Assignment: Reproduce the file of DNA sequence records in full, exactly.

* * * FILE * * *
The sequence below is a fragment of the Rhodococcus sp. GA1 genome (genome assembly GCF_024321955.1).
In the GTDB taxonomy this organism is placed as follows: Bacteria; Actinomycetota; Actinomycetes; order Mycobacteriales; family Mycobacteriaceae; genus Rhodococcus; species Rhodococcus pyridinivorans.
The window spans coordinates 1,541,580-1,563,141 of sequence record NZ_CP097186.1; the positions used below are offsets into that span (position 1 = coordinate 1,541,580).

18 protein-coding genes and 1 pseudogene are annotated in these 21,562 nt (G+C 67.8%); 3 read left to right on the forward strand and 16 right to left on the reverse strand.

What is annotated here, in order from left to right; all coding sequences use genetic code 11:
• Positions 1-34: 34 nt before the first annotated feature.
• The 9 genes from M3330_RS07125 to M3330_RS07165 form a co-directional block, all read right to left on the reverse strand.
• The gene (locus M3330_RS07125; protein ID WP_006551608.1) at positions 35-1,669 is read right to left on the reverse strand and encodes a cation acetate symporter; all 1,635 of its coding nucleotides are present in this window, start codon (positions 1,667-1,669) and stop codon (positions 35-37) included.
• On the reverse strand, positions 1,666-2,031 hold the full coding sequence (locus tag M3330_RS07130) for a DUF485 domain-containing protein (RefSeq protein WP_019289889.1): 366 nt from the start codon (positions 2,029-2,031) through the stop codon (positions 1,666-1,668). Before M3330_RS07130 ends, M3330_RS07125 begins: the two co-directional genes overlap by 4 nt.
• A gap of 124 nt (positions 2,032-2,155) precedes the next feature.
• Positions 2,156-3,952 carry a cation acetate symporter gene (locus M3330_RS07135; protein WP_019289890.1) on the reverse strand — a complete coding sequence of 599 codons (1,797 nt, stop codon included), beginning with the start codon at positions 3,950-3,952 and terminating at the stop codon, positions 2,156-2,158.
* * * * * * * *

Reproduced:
The sequence below is a fragment of the Rhodococcus sp. GA1 genome (genome assembly GCF_024321955.1).
In the GTDB taxonomy this organism is placed as follows: Bacteria; Actinomycetota; Actinomycetes; order Mycobacteriales; family Mycobacteriaceae; genus Rhodococcus; species Rhodococcus pyridinivorans.
The window spans coordinates 1,541,580-1,563,141 of sequence record NZ_CP097186.1; the positions used below are offsets into that span (position 1 = coordinate 1,541,580).

18 protein-coding genes and 1 pseudogene are annotated in these 21,562 nt (G+C 67.8%); 3 read left to right on the forward strand and 16 right to left on the reverse strand.

What is annotated here, in order from left to right; all coding sequences use genetic code 11:
• Positions 1-34: 34 nt before the first annotated feature.
• The 9 genes from M3330_RS07125 to M3330_RS07165 form a co-directional block, all read right to left on the reverse strand.
• The gene (locus M3330_RS07125; protein ID WP_006551608.1) at positions 35-1,669 is read right to left on the reverse strand and encodes a cation acetate symporter; all 1,635 of its coding nucleotides are present in this window, start codon (positions 1,667-1,669) and stop codon (positions 35-37) included.
• On the reverse strand, positions 1,666-2,031 hold the full coding sequence (locus tag M3330_RS07130) for a DUF485 domain-containing protein (RefSeq protein WP_019289889.1): 366 nt from the start codon (positions 2,029-2,031) through the stop codon (positions 1,666-1,668). Before M3330_RS07130 ends, M3330_RS07125 begins: the two co-directional genes overlap by 4 nt.
• A gap of 124 nt (positions 2,032-2,155) precedes the next feature.
• Positions 2,156-3,952 carry a cation acetate symporter gene (locus M3330_RS07135; protein WP_019289890.1) on the reverse strand — a complete coding sequence of 599 codons (1,797 nt, stop codon included), beginning with the start codon at positions 3,950-3,952 and terminating at the stop codon, positions 2,156-2,158.